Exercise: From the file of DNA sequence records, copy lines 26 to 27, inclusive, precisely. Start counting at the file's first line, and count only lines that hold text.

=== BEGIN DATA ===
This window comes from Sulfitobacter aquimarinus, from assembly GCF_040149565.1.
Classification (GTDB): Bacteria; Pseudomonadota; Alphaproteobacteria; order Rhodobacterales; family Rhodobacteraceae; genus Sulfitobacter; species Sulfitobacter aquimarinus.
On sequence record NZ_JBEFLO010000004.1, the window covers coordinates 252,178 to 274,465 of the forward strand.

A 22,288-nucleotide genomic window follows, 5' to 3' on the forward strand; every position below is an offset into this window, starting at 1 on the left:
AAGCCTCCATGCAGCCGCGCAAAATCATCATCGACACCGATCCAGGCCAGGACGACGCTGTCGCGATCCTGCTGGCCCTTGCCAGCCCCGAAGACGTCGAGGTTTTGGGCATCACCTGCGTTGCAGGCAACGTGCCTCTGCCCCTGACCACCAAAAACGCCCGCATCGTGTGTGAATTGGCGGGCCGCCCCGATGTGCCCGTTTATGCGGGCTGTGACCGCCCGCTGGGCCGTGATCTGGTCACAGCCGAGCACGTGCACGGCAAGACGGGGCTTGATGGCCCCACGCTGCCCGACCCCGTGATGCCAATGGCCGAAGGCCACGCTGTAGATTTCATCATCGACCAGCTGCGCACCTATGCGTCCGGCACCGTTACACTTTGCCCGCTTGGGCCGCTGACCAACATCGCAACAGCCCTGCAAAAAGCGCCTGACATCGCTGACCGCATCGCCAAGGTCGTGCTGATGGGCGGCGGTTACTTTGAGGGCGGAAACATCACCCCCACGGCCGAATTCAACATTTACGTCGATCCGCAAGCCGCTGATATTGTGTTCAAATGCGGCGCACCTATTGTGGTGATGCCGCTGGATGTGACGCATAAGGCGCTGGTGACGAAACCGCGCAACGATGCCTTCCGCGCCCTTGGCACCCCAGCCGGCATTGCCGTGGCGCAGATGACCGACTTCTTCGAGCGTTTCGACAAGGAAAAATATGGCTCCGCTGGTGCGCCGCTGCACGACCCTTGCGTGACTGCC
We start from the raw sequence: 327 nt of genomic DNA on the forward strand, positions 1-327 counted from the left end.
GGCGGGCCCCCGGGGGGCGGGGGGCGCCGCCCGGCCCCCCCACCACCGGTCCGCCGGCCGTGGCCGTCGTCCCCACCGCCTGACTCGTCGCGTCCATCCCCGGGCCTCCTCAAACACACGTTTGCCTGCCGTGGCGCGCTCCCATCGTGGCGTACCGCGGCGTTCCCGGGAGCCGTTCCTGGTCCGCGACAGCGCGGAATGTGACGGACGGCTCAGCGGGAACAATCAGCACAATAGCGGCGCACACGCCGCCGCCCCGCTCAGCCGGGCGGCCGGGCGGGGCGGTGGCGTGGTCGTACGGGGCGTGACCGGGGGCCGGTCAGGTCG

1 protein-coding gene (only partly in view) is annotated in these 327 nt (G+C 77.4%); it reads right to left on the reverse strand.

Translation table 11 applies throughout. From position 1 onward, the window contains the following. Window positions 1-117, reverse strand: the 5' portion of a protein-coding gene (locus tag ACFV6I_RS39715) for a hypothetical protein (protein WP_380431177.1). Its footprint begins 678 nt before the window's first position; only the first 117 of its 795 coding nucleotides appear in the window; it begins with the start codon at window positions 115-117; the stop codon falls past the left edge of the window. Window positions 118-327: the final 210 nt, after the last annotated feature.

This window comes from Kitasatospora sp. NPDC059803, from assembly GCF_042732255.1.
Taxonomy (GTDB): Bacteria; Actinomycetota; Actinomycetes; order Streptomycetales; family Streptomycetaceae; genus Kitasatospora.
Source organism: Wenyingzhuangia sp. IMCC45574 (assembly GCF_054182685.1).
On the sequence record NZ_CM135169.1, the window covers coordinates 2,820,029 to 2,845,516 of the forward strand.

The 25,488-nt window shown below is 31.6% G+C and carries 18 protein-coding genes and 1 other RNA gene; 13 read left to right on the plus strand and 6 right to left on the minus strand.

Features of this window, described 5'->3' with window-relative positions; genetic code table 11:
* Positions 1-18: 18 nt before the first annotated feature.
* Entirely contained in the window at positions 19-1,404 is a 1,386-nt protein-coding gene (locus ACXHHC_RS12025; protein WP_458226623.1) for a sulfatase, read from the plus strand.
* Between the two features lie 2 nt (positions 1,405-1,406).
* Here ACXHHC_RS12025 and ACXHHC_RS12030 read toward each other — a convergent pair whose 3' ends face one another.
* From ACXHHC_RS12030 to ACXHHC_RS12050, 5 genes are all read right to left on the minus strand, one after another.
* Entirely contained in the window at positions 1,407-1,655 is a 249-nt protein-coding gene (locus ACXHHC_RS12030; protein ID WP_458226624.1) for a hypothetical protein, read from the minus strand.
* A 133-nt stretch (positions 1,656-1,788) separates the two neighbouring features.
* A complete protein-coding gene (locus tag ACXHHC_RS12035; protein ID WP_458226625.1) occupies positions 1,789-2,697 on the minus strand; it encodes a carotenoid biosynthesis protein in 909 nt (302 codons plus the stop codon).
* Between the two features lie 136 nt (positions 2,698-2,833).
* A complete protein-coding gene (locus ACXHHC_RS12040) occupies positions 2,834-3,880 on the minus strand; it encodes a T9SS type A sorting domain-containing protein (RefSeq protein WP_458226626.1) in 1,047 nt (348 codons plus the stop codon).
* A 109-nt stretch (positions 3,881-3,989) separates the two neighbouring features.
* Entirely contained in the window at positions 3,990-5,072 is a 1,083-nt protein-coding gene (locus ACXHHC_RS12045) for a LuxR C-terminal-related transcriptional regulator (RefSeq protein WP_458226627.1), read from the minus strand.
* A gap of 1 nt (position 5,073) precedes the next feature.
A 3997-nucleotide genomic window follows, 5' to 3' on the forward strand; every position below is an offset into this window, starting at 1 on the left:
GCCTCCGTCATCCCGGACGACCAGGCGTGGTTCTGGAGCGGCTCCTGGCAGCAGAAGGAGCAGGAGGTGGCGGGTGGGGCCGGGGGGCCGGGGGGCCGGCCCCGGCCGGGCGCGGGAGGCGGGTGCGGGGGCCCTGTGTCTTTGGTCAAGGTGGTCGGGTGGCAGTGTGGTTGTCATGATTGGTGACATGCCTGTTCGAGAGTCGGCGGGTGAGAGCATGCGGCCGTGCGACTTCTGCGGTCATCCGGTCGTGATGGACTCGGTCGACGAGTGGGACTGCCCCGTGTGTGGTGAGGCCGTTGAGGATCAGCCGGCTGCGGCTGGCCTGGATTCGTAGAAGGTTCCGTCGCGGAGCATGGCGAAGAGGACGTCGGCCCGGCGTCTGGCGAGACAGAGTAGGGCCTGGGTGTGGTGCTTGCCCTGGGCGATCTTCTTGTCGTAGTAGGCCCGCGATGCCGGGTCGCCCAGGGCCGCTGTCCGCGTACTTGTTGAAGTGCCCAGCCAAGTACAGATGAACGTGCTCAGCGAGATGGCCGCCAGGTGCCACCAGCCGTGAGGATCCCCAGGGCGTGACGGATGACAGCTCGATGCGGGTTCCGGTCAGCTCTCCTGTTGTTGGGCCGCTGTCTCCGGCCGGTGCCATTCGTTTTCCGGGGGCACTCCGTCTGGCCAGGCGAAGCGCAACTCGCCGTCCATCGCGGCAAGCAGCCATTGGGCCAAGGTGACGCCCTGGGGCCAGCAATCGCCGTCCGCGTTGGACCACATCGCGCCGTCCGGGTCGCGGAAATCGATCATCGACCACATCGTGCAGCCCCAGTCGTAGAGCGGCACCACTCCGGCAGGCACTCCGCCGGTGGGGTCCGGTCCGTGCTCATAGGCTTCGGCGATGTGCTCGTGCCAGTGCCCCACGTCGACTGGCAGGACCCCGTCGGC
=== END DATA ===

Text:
* A 109-nt stretch (positions 3,881-3,989) separates the two neighbouring features.
* Entirely contained in the window at positions 3,990-5,072 is a 1,083-nt protein-coding gene (locus ACXHHC_RS12045) for a LuxR C-terminal-related transcriptional regulator (RefSeq protein WP_458226627.1), read from the minus strand.